The Armenia economy is weak. The borders between Armenia and Turkey and Armenia and  Azerbaijn are closed and this has a severe impact on trade. Imports from Russia in the north come through Georgia and  from Iran in the south. In both cases the roads are near the borders are very difficult for lorries and buses.

The Armenian people we met  were  very friendly  and interested in our journey. 

The Armenian language is a member of the Indo European  languages. It has its own alphabet.
I am glad to be able to use the google translate app to communicate. 

There was a sense of desolation in some places in the north and south of the country. Whilst the economy was stronger during the soviet era the post soviet environmental legacy of disused industrial plants has created environmental eyesores...Rusting  remains of factories and dilapidated old soviet apartment buildings, roads in poor condition...

Around the capital of Yerevan we rode through crop land.
Just south of Yerevan we sighted Mt Ararat in the haze. Mt Ararat is now in Turkey but it has huge significance to Armenia. It is a symbol of the tragedy of the genocide and of the ancestral lands which were lost to eastern Turkey. Mt Ararat and Noah's ark are depicted in the Armenian coat of arms.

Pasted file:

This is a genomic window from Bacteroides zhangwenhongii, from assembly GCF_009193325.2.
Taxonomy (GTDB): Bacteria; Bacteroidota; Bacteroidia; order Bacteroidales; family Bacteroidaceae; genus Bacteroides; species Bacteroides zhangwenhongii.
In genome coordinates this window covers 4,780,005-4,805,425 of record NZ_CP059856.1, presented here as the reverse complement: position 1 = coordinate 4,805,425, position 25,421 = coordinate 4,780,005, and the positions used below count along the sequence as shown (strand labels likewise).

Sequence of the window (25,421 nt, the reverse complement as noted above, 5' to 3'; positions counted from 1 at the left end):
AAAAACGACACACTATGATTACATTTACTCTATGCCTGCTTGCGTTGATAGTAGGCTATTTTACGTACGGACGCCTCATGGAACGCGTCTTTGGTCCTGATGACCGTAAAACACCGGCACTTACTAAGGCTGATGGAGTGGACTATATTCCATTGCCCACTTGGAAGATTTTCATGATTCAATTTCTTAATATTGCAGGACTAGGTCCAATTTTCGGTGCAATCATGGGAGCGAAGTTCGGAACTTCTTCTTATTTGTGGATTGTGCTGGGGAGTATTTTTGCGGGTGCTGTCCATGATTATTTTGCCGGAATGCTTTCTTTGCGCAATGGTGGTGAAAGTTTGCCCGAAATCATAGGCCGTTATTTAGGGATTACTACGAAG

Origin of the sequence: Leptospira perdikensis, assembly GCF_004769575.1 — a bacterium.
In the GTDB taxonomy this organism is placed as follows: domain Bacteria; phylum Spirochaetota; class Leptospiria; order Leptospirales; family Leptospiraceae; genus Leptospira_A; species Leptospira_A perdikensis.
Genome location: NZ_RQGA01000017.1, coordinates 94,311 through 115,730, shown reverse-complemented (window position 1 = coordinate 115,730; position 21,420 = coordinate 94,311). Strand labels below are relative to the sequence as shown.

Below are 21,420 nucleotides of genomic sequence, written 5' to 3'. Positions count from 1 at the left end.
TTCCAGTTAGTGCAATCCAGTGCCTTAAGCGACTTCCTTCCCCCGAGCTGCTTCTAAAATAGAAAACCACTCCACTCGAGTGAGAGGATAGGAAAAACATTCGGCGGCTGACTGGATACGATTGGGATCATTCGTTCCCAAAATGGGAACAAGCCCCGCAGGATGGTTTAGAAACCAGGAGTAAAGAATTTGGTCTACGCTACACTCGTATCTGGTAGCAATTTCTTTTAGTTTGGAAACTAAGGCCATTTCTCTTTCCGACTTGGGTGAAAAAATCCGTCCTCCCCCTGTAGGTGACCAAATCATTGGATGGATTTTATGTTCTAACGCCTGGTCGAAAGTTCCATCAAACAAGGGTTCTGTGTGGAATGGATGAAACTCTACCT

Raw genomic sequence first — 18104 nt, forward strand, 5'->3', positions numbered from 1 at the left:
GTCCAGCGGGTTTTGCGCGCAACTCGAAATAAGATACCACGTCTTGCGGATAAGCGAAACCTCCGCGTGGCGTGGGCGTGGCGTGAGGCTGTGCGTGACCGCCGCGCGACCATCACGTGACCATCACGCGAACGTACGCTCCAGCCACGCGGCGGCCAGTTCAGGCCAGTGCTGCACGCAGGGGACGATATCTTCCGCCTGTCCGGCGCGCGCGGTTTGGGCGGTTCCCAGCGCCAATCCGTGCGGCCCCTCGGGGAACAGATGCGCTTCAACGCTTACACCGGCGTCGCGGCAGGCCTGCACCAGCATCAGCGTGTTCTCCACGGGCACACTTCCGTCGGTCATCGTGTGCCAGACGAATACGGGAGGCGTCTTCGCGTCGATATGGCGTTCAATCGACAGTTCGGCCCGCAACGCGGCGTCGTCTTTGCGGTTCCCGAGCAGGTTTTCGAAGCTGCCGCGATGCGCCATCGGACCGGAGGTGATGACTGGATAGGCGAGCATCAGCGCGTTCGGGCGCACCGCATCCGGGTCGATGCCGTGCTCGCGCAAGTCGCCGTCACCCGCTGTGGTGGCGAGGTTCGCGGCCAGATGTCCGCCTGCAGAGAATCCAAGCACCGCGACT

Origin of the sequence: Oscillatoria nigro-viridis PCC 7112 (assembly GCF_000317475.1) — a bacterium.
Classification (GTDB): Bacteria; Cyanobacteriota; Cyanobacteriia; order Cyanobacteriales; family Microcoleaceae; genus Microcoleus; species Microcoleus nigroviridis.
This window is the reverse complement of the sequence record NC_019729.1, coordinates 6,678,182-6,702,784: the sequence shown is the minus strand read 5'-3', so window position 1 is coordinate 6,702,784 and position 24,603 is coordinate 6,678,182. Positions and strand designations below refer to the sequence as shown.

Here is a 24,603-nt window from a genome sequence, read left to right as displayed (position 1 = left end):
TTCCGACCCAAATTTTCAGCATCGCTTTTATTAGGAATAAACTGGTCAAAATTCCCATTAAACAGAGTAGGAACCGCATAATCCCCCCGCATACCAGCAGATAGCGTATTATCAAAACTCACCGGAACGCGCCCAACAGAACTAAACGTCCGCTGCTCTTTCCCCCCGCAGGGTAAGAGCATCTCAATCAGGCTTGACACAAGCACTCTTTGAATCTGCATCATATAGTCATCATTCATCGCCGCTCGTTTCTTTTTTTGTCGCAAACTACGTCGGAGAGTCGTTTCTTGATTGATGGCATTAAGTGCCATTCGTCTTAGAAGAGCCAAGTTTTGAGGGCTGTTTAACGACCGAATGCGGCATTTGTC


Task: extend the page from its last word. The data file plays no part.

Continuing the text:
Further south the landscape was quite arid until we headed back into the hill to Goris,
We just missed getting wet in a spectacular electrical storm and arrived in Goris to a wonderful welcome at the hotel.
We had a good meal with a good Armenian red wine, and a night's  rest before the longish ride to the border crossing from Armenia to Iran over the hills and far away.

The mountain passes beyond Goris were rugged and at the highest pass the temperature was 10°C.